I'm a bit partial to the first Matt Helm novel by Donald Hamilton, "Death of a Citizen."
I don't read Clancy.
I don't read Clancy, either, and I'd put Hamilton in there somewhere, too.
Definitely. I'd put him ahead of Fleming for sure.
RED OCTOBER is military tech, not espionage. I'd put Adam Hall's QUILLER MEMORANDUM on the list instead.
I don't think of either The Day of the Jackal (which is a very good book) or The Hunt For Red October as a "secret agent" novel. So they are out for me. Somerset Maugham's Ashenden, or the British Agent (which is still in print!) would be on my list, as would Len Deighton's The Ipcress File. Death of a Citizen knocked me out when I read it, and I might replace Tinker, Tailor with it. Or in place of From Russia With Love. The Quiller Memorandum is another good one (I thought the later books in the series got a lot weird, though).
Incidentally, Amazon will sell you all 20 Matt Helm books (as ebooks) in a package price of $148.80. (And I a, strangely enough, considering it.)
I liked the early Quiller books. Also Deighton's books. And Ashenden. All good stuff. It's hard to pick just five, but I thought the list as given wasn't a very good one.
Mr. Crider, this reminds me of a scene in one of your novels--sorry that I cannot remember which one--in which a character is making a list of "The Worst Movies Made from Good Books" and is tempted to put "anything by Donald Hamilton" on the list. Those horrible movies, coupled with the fact that the Matt Helm novels were paperback originals, have kept the Helm series from receiving the recognition it deserves as a fine, complex Cold War spy series. Death of a Citizen definitely belongs on this list.
I hadn't thought about the paperback original aspect, but that's probably a big part of it. Those movies were bad by any standard. They had a great property and went the wrong way with it.
It's a funny thing. Mystery novelists don't seem to be hurt by publishing paperback originals--John D. MacDonald certainly wasn't--but spy novelists seem to be. I dont think that Philip Atlee or Edward Aarons were as talented as Hamilton but Atleee in particular has been overlooked. And Stephen Marlowes Chester Drum books, which often were espionage novels, would be very well regarded had they been published in hardback, I suspect.
I'm a fan of Atlee, Aarons and Marlowe. Guys like that are why I started collecting paperbacks.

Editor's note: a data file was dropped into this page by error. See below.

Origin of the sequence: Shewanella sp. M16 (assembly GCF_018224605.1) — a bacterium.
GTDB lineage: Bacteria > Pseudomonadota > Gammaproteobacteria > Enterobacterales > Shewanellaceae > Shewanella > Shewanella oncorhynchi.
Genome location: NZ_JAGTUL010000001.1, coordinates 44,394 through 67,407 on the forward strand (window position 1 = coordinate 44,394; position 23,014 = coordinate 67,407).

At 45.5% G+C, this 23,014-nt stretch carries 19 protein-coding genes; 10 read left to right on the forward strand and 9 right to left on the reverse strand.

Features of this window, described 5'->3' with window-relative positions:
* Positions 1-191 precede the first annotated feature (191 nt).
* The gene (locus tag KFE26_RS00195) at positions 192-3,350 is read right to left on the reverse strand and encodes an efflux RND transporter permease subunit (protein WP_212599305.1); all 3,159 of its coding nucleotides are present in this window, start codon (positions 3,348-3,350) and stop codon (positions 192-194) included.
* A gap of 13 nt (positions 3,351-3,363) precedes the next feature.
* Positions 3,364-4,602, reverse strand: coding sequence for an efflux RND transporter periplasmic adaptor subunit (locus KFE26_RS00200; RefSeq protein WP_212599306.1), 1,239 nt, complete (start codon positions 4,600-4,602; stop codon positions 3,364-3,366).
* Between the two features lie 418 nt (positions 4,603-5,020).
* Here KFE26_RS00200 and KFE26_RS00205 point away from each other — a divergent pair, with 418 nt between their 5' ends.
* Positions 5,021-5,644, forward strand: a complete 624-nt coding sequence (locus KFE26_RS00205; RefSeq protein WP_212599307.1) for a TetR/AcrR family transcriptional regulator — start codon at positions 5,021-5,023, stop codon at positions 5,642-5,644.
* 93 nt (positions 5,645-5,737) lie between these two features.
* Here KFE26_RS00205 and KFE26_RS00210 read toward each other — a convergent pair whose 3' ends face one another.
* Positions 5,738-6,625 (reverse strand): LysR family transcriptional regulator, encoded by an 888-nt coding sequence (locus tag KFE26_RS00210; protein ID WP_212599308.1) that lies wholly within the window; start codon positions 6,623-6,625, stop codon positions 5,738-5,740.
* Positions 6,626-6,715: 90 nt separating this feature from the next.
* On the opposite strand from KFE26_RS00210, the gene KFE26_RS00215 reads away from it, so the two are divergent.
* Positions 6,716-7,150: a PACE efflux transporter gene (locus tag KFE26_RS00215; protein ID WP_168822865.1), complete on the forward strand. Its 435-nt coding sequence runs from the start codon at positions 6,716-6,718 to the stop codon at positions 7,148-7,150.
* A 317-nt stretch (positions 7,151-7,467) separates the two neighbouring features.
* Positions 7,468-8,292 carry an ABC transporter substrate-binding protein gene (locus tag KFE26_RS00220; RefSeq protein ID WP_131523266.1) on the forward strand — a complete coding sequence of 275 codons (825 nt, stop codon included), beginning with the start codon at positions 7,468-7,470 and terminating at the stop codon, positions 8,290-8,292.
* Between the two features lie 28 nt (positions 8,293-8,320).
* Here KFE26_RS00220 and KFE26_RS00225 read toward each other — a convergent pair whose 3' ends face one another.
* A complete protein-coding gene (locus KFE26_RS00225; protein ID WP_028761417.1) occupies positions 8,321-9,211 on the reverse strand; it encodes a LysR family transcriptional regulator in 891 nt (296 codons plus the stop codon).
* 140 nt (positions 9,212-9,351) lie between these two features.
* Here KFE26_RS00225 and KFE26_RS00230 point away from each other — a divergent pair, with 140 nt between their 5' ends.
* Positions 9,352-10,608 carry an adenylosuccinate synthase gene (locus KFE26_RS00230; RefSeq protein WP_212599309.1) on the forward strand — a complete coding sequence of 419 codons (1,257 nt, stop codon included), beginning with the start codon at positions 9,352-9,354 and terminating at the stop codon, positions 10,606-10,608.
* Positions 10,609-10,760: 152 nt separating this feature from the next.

For reasons I never could quite pin down, I always liked the books that Aarons wrote as Edward Ronns more than I liked the ones he wrote as Aarons. Stephen Marlowe had a lot to do with my collecting paperbacks, Dan Marlowe had more to do with it, but I think the writer who really inspired my interest in paperback originals was Charles Williams. That man could write!
Williams was one of the very best.
As I was trying (somewhat vainly) to fall asleep last night, I recalled a few more books/authors I though worth mentioning here...although I think I'm heading for a top 10 list. Manning Coles (two people, as you all know) wrote one real classic, A Toast To Yesterday (original Brit title, Pray Silence) and one more almost great book, The Fifth Man. Alan Furst's entire series is worth reading. And Eric Ambler deserves to be mentioned, even if I can't pick one specific title. Ted Allebury wrote one teriffic book--The other Side of Silence (Philby and all that)--in a long string of books. And Brian Freemantle it pretty good, too, although not great.
All names well worth mentioning, Don.
I think part of the confusion of the lister (he lists in at least two manners) is that tecnothrillers and spy novels both often dance at the borders of crime and speculative fiction...No love for Joseph Conrad? (Though I still need to read THE SECRET AGENT...) Donald Westlake? Watergate criminal E. H. Hunt? Brian Garfield? (Even given how most of his work was western fiction) --though I haven't read Hunt yet. Suppose it would also be pushing it to include Ross Thomas...
I think one of the things that happens often when people discuss spy fiction is that they become almost overwhelmed by that period in the 1960s when spies were everywhere in the popular culture, so they write about Fleming and the more literary Le Carre and Deighton, sometimes mention other British authors from that period, and because it seemed to be such a British genre, readers sometimes forget Americans like Hamilton almost entirely. They also ignore earlier authors like Ambler, John Buchan, and Erskine Childers. Then they often move to the post-Soviet Union era and that period gets dominated by Tom Clancy and techno-thrillers, with some pretty good contemporary authors being overlooked. Add to that the authors like Ross Thomas who can be hard to categorize and it really does become difficult to come up with a good, solid list of the best spy novels, no matter how long the list is.
You're right, and even if the list had 100 books on it, some of us would find plenty to disagree with.
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